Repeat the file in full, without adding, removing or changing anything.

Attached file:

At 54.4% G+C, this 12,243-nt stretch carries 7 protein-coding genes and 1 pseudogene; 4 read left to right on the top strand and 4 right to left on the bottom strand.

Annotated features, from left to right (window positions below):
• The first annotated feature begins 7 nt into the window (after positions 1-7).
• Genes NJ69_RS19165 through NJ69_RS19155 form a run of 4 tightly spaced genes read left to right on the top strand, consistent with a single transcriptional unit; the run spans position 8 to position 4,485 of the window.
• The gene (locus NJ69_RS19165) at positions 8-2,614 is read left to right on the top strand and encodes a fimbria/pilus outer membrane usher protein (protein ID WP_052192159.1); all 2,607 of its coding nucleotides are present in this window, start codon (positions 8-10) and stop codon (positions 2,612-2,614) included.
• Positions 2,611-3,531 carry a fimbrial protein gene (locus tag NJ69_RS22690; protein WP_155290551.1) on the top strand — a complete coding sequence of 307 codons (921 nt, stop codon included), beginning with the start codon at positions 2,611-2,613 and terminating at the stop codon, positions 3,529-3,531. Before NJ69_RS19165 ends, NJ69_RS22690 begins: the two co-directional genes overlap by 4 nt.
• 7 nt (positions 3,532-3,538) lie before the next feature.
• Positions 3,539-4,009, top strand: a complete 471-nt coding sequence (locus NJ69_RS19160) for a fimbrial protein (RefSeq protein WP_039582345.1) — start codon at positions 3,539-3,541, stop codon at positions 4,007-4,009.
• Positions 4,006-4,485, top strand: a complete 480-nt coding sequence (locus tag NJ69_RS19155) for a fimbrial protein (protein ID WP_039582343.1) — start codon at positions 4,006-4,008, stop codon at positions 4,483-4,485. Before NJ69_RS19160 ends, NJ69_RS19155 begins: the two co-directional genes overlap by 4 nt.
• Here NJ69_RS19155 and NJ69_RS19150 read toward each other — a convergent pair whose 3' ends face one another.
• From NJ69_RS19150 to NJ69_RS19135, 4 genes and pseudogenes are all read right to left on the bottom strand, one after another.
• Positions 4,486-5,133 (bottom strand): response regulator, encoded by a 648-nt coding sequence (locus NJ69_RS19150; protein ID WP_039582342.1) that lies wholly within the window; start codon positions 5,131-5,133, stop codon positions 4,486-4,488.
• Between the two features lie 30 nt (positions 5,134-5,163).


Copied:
At 54.4% G+C, this 12,243-nt stretch carries 7 protein-coding genes and 1 pseudogene; 4 read left to right on the top strand and 4 right to left on the bottom strand.

Annotated features, from left to right (window positions below):
• The first annotated feature begins 7 nt into the window (after positions 1-7).
• Genes NJ69_RS19165 through NJ69_RS19155 form a run of 4 tightly spaced genes read left to right on the top strand, consistent with a single transcriptional unit; the run spans position 8 to position 4,485 of the window.
• The gene (locus NJ69_RS19165) at positions 8-2,614 is read left to right on the top strand and encodes a fimbria/pilus outer membrane usher protein (protein ID WP_052192159.1); all 2,607 of its coding nucleotides are present in this window, start codon (positions 8-10) and stop codon (positions 2,612-2,614) included.
• Positions 2,611-3,531 carry a fimbrial protein gene (locus tag NJ69_RS22690; protein WP_155290551.1) on the top strand — a complete coding sequence of 307 codons (921 nt, stop codon included), beginning with the start codon at positions 2,611-2,613 and terminating at the stop codon, positions 3,529-3,531. Before NJ69_RS19165 ends, NJ69_RS22690 begins: the two co-directional genes overlap by 4 nt.
• 7 nt (positions 3,532-3,538) lie before the next feature.
• Positions 3,539-4,009, top strand: a complete 471-nt coding sequence (locus NJ69_RS19160) for a fimbrial protein (RefSeq protein WP_039582345.1) — start codon at positions 3,539-3,541, stop codon at positions 4,007-4,009.
• Positions 4,006-4,485, top strand: a complete 480-nt coding sequence (locus tag NJ69_RS19155) for a fimbrial protein (protein ID WP_039582343.1) — start codon at positions 4,006-4,008, stop codon at positions 4,483-4,485. Before NJ69_RS19160 ends, NJ69_RS19155 begins: the two co-directional genes overlap by 4 nt.
• Here NJ69_RS19155 and NJ69_RS19150 read toward each other — a convergent pair whose 3' ends face one another.
• From NJ69_RS19150 to NJ69_RS19135, 4 genes and pseudogenes are all read right to left on the bottom strand, one after another.
• Positions 4,486-5,133 (bottom strand): response regulator, encoded by a 648-nt coding sequence (locus NJ69_RS19150; protein ID WP_039582342.1) that lies wholly within the window; start codon positions 5,131-5,133, stop codon positions 4,486-4,488.
• Between the two features lie 30 nt (positions 5,134-5,163).